Oct. 29 (Bloomberg) -- Gasoline fell on speculation that supplies are adequate to meet demand even as unplanned shutdowns reduce production.
Futures declined 0.8 percent after jumping 1.7 percent yesterday amid a spate of refinery outages, including a “significant” reduction in output from Citgo Petroleum Corp’s refinery near Chicago. U.S. gasoline production in the week ended Oct. 18 was the highest seasonally since at least 1982, according to Energy Information Administration data.
“The market today is putting into perspective the refining issues we have,” said Phil Flynn, senior market analyst at Price Futures Group in Chicago.
Gasoline for November delivery fell 2.11 cents to settle at $2.6098 a gallon on the New York Mercantile Exchange. Trading volume was 20 percent below the 100-day average.
Stockpiles of the motor fuel in the week ended Oct. 18 were at the highest seasonal level in three years.
Citgo said yesterday that its Lemont, Illinois, refinery plans to restart the atmospheric section of its crude unit next week at reduced rates. The company said an Oct. 23 fire was limited to the vacuum distillation section of the unit.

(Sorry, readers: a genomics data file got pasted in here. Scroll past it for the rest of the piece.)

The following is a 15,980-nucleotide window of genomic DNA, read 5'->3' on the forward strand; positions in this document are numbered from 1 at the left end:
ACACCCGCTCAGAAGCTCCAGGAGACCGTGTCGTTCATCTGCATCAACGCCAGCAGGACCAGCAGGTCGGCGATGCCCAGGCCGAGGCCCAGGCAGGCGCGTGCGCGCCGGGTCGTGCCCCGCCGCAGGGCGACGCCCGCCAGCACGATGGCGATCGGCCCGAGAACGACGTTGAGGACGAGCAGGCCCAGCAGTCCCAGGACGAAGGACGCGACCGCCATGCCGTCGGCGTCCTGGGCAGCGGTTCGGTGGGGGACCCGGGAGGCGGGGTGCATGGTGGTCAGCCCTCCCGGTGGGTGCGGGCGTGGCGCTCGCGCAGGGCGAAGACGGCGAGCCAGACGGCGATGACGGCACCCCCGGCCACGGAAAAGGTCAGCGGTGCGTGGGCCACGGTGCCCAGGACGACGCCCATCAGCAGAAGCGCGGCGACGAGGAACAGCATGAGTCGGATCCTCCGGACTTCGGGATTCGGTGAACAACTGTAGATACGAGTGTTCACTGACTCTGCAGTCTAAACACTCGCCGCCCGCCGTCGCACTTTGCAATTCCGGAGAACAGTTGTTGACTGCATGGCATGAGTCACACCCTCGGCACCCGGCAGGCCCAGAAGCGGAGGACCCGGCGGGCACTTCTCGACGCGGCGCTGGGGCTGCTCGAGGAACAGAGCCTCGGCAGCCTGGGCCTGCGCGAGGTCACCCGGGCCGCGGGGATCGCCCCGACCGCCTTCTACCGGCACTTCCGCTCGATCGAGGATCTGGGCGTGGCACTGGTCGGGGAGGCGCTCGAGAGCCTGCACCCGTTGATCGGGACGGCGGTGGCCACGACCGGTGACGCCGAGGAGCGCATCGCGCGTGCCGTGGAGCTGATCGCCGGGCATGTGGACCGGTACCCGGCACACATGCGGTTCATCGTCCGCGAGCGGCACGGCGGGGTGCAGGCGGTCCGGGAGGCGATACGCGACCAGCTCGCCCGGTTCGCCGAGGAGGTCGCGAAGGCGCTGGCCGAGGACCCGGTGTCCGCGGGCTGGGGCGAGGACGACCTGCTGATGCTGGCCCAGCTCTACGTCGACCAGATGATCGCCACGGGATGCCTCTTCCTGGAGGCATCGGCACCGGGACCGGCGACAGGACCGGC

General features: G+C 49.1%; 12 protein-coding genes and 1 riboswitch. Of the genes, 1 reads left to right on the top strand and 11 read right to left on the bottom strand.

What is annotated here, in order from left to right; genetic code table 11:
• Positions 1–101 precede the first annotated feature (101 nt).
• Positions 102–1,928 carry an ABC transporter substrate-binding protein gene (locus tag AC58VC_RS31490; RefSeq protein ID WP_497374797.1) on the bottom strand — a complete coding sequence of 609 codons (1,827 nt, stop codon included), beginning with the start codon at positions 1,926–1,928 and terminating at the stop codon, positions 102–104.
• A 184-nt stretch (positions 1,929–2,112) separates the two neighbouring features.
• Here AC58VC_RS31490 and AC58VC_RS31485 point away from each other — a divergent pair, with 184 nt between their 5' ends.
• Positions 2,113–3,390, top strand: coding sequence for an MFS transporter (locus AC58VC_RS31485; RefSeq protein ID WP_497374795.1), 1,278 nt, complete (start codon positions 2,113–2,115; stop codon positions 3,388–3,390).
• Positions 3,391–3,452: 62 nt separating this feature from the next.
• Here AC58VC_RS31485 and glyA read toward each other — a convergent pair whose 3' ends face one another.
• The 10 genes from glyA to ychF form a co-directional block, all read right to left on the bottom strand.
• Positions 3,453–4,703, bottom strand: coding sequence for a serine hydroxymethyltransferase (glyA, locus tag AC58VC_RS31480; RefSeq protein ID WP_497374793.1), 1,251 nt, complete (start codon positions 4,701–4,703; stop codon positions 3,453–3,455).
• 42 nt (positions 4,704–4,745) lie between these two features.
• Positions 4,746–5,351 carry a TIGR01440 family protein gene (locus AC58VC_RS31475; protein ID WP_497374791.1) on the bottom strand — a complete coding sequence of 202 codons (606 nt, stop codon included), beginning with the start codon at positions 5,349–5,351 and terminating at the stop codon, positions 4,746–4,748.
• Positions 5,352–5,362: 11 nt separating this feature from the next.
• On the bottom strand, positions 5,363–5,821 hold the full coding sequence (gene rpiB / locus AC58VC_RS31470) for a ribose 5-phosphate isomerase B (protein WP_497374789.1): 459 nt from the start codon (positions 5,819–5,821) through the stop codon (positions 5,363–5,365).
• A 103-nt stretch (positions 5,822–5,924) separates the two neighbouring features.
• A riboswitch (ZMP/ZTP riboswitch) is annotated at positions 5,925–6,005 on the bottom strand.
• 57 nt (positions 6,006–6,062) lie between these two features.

“Gasoline led the complex lower today,” said Joe Posillico, senior vice president of energy derivatives at Jefferies Bache LLC in New York. “Citgo’s statement that they may partially restart the CDU eases some concerns.”
The EIA will probably report tomorrow that gasoline supplies fell 200,000 barrels last week, according to the median estimate of 11 analysts in a survey by Bloomberg. Supplies of distillates, including diesel and heating oil, slipped 1 million barrels, the survey shows.
The motor fuel’s crack spread versus WTI narrowed 30 cents to $10.65 a barrel. The fuel traded at a 16-cent discount to Brent, from a 2-cent premium yesterday.
U.S. retail pump prices, averaged nationwide, fell 0.7 cent to $3.278 a gallon, Heathrow, Florida-based AAA said today on its website. Prices are 26.5 cents below a year ago.
Ultra-low-sulfur diesel for November delivery slipped 0.03 cent to $2.9641 a gallon on trading volume that was 23 percent below the 100-day average.
ULSD’s premium over WTI gained 45 cents to $26.27 a barrel. The spread versus Brent rose 57 cents to $15.46.
--Editors: David Marino, Charlotte Porter